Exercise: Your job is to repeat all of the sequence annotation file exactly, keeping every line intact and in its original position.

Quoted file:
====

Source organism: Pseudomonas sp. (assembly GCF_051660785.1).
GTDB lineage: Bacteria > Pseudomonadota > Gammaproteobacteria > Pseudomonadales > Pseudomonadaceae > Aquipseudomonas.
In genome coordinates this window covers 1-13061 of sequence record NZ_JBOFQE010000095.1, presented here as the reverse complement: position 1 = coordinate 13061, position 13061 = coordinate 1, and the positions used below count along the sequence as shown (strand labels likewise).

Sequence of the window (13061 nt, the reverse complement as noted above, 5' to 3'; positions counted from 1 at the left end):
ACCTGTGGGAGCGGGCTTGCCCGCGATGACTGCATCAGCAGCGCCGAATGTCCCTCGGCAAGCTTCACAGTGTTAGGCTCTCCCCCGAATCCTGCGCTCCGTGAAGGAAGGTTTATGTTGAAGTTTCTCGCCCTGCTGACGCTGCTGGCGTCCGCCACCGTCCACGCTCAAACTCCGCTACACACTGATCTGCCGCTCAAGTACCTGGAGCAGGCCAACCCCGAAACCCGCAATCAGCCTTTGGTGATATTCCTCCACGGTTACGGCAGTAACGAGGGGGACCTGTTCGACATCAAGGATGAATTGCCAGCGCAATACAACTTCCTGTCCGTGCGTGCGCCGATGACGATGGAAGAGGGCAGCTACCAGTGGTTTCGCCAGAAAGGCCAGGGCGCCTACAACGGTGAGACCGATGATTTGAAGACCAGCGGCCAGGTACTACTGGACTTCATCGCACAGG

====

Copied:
Source organism: Pseudomonas sp. (assembly GCF_051660785.1).
GTDB lineage: Bacteria > Pseudomonadota > Gammaproteobacteria > Pseudomonadales > Pseudomonadaceae > Aquipseudomonas.
In genome coordinates this window covers 1-13061 of sequence record NZ_JBOFQE010000095.1, presented here as the reverse complement: position 1 = coordinate 13061, position 13061 = coordinate 1, and the positions used below count along the sequence as shown (strand labels likewise).

Sequence of the window (13061 nt, the reverse complement as noted above, 5' to 3'; positions counted from 1 at the left end):
ACCTGTGGGAGCGGGCTTGCCCGCGATGACTGCATCAGCAGCGCCGAATGTCCCTCGGCAAGCTTCACAGTGTTAGGCTCTCCCCCGAATCCTGCGCTCCGTGAAGGAAGGTTTATGTTGAAGTTTCTCGCCCTGCTGACGCTGCTGGCGTCCGCCACCGTCCACGCTCAAACTCCGCTACACACTGATCTGCCGCTCAAGTACCTGGAGCAGGCCAACCCCGAAACCCGCAATCAGCCTTTGGTGATATTCCTCCACGGTTACGGCAGTAACGAGGGGGACCTGTTCGACATCAAGGATGAATTGCCAGCGCAATACAACTTCCTGTCCGTGCGTGCGCCGATGACGATGGAAGAGGGCAGCTACCAGTGGTTTCGCCAGAAAGGCCAGGGCGCCTACAACGGTGAGACCGATGATTTGAAGACCAGCGGCCAGGTACTACTGGACTTCATCGCACAGG